Waste-to-Power: Skiing on Green Energy in Denmark

Outdoor living just got more radical for Danish skiers and snowboarders, or any thrill-seeking tourist, for that matter, who descends on Copenhagen in 2017. Denmark is striving to become the world’s first zero-carbon city by 2025, and in its attempt to reach that goal the land of “Lego” is putting its innovation skills to good use. Copenhagen’s Amager Bakke waste-to-power incinerator plant is scheduled to open in December. It’s designed to burn 400,000 tons of waste annually, creating enough clean energy to power 60,000 homes. But here’s where Denmark’s flair for creative architecture and design comes into play. The waste-to-power incinerator has a sloping roof that doubles as a year-round ski track.

 

The Amager Bakke plant looks like a building inspired by a utopian vision of the future. Curved and wrapped in aluminum, the high-efficiency waste-to-energy plant looks more like a Frank Gehry design than the sort of monolithic, smokestack-like structure commonly associated with incinerators. Having the roof of the plant function as a ski track, one that features beginner, intermediate and expert runs, is progressive even for a city that’s long set the standard for progressive urban planning.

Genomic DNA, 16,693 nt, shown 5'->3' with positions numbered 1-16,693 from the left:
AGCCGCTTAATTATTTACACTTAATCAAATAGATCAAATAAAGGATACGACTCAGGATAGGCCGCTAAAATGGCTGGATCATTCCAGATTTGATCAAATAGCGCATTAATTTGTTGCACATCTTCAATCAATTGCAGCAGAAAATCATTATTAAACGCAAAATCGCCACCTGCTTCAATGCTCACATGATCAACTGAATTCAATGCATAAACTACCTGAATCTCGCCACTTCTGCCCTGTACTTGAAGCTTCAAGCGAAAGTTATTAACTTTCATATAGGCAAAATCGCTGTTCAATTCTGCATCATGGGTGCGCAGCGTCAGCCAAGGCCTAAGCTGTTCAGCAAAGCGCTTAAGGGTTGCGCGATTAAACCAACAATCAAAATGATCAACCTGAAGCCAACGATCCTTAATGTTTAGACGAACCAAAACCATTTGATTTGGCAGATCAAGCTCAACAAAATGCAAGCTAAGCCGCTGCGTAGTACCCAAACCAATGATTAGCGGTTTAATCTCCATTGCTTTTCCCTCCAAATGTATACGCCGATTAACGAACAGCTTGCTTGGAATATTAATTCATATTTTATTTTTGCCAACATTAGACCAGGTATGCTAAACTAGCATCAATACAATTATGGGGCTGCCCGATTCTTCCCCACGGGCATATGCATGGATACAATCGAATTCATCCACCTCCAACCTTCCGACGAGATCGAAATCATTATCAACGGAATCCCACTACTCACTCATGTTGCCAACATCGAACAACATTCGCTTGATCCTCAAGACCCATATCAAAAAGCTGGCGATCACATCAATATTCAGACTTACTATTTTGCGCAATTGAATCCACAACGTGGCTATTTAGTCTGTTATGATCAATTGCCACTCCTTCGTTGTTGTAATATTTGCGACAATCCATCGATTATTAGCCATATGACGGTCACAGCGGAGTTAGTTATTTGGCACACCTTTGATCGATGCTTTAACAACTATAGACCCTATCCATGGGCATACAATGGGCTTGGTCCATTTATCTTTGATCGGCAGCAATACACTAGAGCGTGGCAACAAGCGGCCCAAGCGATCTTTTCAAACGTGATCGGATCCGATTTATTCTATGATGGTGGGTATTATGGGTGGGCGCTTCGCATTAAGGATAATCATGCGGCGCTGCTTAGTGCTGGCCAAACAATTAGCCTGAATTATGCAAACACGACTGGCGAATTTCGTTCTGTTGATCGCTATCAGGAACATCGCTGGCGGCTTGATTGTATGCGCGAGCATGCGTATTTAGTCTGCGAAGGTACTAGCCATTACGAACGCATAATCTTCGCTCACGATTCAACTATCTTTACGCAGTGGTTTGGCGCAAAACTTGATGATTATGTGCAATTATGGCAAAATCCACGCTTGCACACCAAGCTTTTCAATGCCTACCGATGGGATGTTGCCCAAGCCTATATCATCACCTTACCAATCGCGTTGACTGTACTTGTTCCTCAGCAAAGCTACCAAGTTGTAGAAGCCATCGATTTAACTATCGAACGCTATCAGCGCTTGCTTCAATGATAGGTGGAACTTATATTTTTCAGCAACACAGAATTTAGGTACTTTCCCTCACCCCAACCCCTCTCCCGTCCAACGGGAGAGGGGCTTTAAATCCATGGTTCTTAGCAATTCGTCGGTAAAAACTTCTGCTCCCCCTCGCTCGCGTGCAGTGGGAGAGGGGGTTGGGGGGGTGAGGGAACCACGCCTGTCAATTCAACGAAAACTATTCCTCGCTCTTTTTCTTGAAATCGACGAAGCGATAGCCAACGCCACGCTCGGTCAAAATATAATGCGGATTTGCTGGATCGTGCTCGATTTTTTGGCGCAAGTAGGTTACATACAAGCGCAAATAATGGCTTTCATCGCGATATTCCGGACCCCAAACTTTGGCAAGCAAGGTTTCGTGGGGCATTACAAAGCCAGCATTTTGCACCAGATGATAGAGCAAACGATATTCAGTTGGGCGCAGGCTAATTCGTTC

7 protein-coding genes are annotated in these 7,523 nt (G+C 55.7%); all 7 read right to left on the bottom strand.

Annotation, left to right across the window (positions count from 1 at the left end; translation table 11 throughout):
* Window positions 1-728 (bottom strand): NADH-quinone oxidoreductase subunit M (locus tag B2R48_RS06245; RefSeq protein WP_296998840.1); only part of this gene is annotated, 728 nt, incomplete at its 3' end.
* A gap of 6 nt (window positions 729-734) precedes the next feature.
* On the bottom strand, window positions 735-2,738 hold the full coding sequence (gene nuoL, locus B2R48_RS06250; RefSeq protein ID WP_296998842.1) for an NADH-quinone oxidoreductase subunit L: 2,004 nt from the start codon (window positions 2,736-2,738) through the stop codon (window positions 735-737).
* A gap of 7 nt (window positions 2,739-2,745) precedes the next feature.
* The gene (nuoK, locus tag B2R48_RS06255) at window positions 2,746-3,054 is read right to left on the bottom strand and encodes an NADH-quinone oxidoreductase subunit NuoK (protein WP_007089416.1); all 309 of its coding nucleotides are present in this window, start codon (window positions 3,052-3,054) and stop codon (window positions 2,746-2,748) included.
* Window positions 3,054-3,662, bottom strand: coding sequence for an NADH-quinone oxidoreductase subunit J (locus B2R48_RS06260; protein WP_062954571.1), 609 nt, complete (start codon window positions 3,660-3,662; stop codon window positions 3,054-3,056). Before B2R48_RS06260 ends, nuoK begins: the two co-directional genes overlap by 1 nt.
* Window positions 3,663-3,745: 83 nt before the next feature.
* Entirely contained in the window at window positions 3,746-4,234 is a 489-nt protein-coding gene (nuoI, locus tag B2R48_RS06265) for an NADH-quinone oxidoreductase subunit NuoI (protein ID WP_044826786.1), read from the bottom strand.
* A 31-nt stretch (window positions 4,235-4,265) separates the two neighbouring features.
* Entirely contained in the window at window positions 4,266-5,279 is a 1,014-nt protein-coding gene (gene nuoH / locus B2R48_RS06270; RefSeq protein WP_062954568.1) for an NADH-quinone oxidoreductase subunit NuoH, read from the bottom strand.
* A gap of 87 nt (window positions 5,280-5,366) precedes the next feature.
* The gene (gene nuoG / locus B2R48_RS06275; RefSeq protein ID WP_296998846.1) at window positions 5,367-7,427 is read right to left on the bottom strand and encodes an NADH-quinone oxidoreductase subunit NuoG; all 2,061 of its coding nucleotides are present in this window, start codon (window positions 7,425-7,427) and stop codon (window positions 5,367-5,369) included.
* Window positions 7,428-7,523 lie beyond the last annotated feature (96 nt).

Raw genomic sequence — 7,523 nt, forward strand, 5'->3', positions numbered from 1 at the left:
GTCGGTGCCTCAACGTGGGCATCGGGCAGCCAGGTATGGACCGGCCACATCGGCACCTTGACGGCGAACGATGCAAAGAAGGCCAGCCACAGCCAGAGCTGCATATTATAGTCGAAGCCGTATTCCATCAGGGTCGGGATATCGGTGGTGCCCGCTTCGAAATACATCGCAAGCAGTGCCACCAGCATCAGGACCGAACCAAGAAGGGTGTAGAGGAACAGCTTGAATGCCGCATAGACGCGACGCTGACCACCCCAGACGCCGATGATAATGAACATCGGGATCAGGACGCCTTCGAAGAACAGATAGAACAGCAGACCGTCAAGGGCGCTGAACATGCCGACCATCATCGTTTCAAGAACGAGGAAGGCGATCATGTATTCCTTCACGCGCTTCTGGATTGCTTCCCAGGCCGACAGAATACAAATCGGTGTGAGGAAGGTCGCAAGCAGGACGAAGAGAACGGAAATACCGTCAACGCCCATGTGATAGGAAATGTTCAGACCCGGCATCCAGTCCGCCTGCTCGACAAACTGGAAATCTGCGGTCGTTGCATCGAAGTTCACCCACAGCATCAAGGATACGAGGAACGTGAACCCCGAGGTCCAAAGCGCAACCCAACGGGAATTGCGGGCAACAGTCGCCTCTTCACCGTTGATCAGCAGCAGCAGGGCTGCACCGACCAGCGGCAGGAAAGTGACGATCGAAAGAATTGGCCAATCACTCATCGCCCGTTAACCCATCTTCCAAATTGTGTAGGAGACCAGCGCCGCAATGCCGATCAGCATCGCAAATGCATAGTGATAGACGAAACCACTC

Denmark is a relatively flat country, and unlike other Nordic countries, it doesn’t receive much snow. To make a publicly owned incinerator plant an outdoor recreation destination, and at the same time create a building that powers 60,000 homes with clean energy, is a revolutionary architectural concept. Shakespeare got it wrong. Nothing is rotten in the state of Denmark after all.

 

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